What can be done if it is taking too long to clear security screening?
If the application has crossed 2-3 months post Review of Eligibility, then the likelihood of it being in security screening is very high. Most security checks are done within 1 month though it can take longer, up to 1 to 2 years, if its in enhanced screening. If it has been more than 2 months since Eligibility Review was “Passed” and security has not yet concluded, then the application may be in enhanced screening.
One can request records from CBSA and CSIS relating to security screening. However, the only way to know for sure if an application is under security screening is through the CBSA notes, as most CBSA notes do not redact security related activities. The CBSA notes will show the status on page# 2 just like the GCMS notes. Additionally, it will also show notes as to when security screening started and if screening has concluded it will also show the date when it was completed.
In cases where the applicant has been waiting for over a year and application seems stuck in security screening you can consider filing a writ of mandamus. A writ of mandamus is a legal remedy in which a federal court forces a subordinate agency (such as IRCC) to act when the processing delay has been “unreasonable.” To be regarded as unreasonable, a delay must meet the following conditions: the delay in question was longer than the nature of the process required, the applicant and his or her legal counsel were not responsible for the delay and the authority responsible for the delay did not provide satisfactory justification.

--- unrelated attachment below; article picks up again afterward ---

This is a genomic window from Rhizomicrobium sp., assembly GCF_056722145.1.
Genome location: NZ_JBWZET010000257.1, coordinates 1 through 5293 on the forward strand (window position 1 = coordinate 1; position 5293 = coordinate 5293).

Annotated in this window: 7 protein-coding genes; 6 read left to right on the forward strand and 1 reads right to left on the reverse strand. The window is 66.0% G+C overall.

When contemplating whether to commence a mandamus application, reference should be made to the processing times listed on the IRCC website. Unreasonable delay can only be determined in comparison to average processing times. In submissions, focus should be on normal processing times and how much the processing time in question has exceeded the average, what the applicant has done to ensure that his/her application is complete and well documented, and reasons why the applicant feels that the officer’s explanation for the delay is unsatisfactory.
In this respect, the Courts in most cases have refused to accept departmental backlogs, or staff shortages as reasonable explanations, nor do they tend to look to the system as a whole. Rather, each case is assessed on its own facts. The question often arises as to whether a background or security check constitutes a justifiable explanation for the delay. The Canadian Bar Association (CBA) explains this in further detail here. Also see a related federal court case here.